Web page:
The South African Dental Schools’ Educational Environment: Final Year Students’ Perceptions at Four Dental Schools ZC40-ZC44
Dr. Ahmed Bhayat,
Head of Department, University of Pretoria, Pretoria, Gauteng, South Africa.
Introduction: The Educational Environment (EE) can play a major role in the success and progress of students and their studies. The EE includes the infrastructure, clinical activities, the atmosphere created by staff and students and the clinical supervision of students both at the dental hospital and at outreach sites.
Aim: To determine and compare the final year dental students’ perceptions of their EE at the four dental schools in South Africa (SA).
Materials and Methods: A cross-sectional analytical study including all final year dental students registered in 2017 at the four dental schools in SA was undertaken. The Dundee Ready Educational and Environment Measure (DREEM) was used and this consisted of 50 items separated into five categories. All data was anonymous and information was kept strictly confidential. T-tests and ANOVA were used to compare demographics, item, domain and total scores of respondents between the dental schools. Descriptive statistics were used to report on the frequencies and percentages for categorical variables.
Results: Out of total 210 final year students, 141 (67%) agreed to participate. The mean age was 23.9 years (±2.4) and 72% were female. The mean overall score was 124.5 and the mean scores for the domains were 30.3 for learning, 26.2 for the perception of lecturers, 23.4 for academic self-perception, 27.9 for the perception of the atmosphere and 16.2 for social self-perception; all of these indicated that the EEs were more positive than negative. A total of seven (14%) items had a mean score of less than 50%. All institutions except one, had a mean total score above 100 out of a total of 200 (50%). Items which scored the highest included the content being relevant to dentistry and the friendships that were formed. Items with the lowest scores included lecturers being authoritarian, over-emphasis of factual learning and being too tired.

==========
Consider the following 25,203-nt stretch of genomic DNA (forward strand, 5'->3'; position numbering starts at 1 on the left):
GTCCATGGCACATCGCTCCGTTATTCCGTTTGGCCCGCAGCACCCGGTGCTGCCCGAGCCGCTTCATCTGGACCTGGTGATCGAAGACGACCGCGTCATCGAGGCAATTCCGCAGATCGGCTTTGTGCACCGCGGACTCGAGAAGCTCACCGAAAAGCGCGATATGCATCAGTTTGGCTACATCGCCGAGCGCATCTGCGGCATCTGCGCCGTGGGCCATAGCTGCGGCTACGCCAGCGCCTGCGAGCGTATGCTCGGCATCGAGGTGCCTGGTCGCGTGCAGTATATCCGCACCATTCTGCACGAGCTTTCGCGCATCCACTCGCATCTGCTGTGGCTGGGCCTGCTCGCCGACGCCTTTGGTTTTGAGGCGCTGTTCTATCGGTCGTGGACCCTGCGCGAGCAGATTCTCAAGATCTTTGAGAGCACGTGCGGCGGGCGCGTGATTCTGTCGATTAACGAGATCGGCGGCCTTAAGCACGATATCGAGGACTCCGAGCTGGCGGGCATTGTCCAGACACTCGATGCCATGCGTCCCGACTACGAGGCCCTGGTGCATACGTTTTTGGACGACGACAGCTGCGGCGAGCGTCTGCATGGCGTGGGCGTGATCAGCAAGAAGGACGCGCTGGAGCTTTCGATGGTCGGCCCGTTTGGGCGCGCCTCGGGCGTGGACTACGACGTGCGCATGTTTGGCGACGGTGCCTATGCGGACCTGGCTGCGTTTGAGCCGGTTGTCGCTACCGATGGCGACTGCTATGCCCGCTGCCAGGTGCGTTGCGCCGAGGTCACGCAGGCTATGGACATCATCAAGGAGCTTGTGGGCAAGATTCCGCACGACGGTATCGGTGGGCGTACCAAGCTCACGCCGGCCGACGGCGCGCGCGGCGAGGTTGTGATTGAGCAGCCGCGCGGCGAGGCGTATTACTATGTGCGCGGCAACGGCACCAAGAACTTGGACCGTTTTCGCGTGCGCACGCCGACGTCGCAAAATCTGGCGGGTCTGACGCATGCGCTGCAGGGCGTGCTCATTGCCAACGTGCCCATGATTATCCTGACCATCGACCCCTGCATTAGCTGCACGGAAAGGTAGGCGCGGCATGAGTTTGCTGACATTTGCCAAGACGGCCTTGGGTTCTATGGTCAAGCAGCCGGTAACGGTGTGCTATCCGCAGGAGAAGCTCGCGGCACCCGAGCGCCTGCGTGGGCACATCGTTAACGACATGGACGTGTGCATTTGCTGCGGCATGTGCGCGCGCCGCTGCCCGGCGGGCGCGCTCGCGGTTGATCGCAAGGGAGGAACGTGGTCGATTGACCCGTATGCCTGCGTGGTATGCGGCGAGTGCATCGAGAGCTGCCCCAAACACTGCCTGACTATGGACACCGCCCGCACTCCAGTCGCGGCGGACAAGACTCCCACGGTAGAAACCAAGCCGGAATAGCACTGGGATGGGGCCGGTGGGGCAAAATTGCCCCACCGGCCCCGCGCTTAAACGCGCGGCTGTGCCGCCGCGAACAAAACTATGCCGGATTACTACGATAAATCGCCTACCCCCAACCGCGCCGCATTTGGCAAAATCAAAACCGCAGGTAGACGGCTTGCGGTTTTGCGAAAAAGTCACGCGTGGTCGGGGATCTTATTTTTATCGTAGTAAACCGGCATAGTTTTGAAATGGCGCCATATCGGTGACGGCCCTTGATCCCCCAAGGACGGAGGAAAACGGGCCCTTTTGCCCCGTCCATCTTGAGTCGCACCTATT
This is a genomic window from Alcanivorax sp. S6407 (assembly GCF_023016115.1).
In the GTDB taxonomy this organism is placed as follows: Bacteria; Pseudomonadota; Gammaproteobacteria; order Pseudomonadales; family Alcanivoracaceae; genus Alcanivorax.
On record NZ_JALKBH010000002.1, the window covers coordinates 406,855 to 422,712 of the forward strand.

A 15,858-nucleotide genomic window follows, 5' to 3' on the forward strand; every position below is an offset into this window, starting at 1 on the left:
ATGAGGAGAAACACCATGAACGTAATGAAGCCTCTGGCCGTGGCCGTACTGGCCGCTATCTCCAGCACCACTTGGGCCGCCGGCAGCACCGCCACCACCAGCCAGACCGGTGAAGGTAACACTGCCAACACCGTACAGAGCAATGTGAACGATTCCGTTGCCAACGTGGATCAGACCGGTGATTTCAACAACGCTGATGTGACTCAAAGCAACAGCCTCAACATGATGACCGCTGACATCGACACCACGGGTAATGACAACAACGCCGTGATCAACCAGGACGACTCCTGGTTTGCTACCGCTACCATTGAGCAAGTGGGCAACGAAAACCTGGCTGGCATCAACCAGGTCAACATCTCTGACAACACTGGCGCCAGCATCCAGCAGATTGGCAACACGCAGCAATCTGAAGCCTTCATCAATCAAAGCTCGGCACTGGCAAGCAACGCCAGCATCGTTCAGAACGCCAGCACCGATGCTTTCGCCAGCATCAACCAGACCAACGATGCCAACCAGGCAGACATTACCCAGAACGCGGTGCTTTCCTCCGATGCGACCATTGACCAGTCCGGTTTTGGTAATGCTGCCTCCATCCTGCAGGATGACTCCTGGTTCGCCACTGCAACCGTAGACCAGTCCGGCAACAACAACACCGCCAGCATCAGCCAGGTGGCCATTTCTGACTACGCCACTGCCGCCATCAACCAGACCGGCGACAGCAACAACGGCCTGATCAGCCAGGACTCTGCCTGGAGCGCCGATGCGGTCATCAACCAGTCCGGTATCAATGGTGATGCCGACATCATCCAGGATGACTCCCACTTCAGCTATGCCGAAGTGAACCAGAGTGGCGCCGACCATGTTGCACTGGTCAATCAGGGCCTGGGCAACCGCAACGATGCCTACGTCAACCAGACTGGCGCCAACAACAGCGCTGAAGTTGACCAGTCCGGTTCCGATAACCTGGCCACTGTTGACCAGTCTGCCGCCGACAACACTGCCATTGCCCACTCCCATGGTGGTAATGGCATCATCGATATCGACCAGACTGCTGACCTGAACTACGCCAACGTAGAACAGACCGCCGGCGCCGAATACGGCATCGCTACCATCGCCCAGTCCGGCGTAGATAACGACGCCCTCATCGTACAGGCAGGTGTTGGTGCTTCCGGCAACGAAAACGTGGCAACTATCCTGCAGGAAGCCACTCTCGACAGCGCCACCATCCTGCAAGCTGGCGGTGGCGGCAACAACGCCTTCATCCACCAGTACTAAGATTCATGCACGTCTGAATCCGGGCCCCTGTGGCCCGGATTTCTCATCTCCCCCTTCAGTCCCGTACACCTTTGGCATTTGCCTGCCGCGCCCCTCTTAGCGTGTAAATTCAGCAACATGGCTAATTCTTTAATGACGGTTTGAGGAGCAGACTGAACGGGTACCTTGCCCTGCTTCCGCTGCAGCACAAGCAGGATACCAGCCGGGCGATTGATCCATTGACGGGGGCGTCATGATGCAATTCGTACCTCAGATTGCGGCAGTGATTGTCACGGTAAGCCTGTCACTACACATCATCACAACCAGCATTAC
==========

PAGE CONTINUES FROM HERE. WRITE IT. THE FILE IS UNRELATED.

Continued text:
Conclusion: South African dental students perceived their EE to be positive. Older students and males were more satisfied compared to their counterparts. The content of the dental curriculum seemed to be appropriate and relevant but should be constantly re-evaluated to identify areas that need to be improved.